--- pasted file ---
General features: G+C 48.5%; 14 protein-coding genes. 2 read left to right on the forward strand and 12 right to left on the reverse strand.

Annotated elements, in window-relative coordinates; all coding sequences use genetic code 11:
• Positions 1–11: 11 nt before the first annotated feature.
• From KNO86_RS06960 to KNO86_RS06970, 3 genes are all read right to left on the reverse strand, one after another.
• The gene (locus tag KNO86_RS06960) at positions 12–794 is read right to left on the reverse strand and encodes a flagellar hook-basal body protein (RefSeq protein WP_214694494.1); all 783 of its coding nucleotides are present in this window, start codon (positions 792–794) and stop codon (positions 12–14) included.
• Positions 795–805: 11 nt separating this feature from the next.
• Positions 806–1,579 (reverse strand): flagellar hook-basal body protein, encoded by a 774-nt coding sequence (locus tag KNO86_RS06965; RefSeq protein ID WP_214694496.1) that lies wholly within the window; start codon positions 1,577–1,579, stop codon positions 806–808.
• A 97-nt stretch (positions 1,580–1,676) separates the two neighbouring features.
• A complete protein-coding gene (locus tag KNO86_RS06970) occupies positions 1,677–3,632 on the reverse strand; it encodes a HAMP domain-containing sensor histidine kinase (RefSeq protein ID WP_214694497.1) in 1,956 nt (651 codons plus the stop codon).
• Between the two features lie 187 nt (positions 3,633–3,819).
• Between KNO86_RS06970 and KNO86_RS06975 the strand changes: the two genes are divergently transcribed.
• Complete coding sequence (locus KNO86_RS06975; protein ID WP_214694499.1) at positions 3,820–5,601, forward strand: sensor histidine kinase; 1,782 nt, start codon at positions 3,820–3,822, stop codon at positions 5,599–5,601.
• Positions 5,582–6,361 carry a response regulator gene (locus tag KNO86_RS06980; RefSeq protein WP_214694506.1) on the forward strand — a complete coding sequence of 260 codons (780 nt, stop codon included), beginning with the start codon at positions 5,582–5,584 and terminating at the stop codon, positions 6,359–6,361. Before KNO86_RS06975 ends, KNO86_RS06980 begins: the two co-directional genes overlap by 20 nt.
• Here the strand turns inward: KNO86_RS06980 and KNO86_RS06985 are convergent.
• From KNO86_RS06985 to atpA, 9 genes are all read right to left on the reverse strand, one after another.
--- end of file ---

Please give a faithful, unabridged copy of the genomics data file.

General features: G+C 48.5%; 14 protein-coding genes. 2 read left to right on the forward strand and 12 right to left on the reverse strand.

Annotated elements, in window-relative coordinates; all coding sequences use genetic code 11:
• Positions 1–11: 11 nt before the first annotated feature.
• From KNO86_RS06960 to KNO86_RS06970, 3 genes are all read right to left on the reverse strand, one after another.
• The gene (locus tag KNO86_RS06960) at positions 12–794 is read right to left on the reverse strand and encodes a flagellar hook-basal body protein (RefSeq protein WP_214694494.1); all 783 of its coding nucleotides are present in this window, start codon (positions 792–794) and stop codon (positions 12–14) included.
• Positions 795–805: 11 nt separating this feature from the next.
• Positions 806–1,579 (reverse strand): flagellar hook-basal body protein, encoded by a 774-nt coding sequence (locus tag KNO86_RS06965; RefSeq protein ID WP_214694496.1) that lies wholly within the window; start codon positions 1,577–1,579, stop codon positions 806–808.
• A 97-nt stretch (positions 1,580–1,676) separates the two neighbouring features.
• A complete protein-coding gene (locus tag KNO86_RS06970) occupies positions 1,677–3,632 on the reverse strand; it encodes a HAMP domain-containing sensor histidine kinase (RefSeq protein ID WP_214694497.1) in 1,956 nt (651 codons plus the stop codon).
• Between the two features lie 187 nt (positions 3,633–3,819).
• Between KNO86_RS06970 and KNO86_RS06975 the strand changes: the two genes are divergently transcribed.
• Complete coding sequence (locus KNO86_RS06975; protein ID WP_214694499.1) at positions 3,820–5,601, forward strand: sensor histidine kinase; 1,782 nt, start codon at positions 3,820–3,822, stop codon at positions 5,599–5,601.
• Positions 5,582–6,361 carry a response regulator gene (locus tag KNO86_RS06980; RefSeq protein WP_214694506.1) on the forward strand — a complete coding sequence of 260 codons (780 nt, stop codon included), beginning with the start codon at positions 5,582–5,584 and terminating at the stop codon, positions 6,359–6,361. Before KNO86_RS06975 ends, KNO86_RS06980 begins: the two co-directional genes overlap by 20 nt.
• Here the strand turns inward: KNO86_RS06980 and KNO86_RS06985 are convergent.
• From KNO86_RS06985 to atpA, 9 genes are all read right to left on the reverse strand, one after another.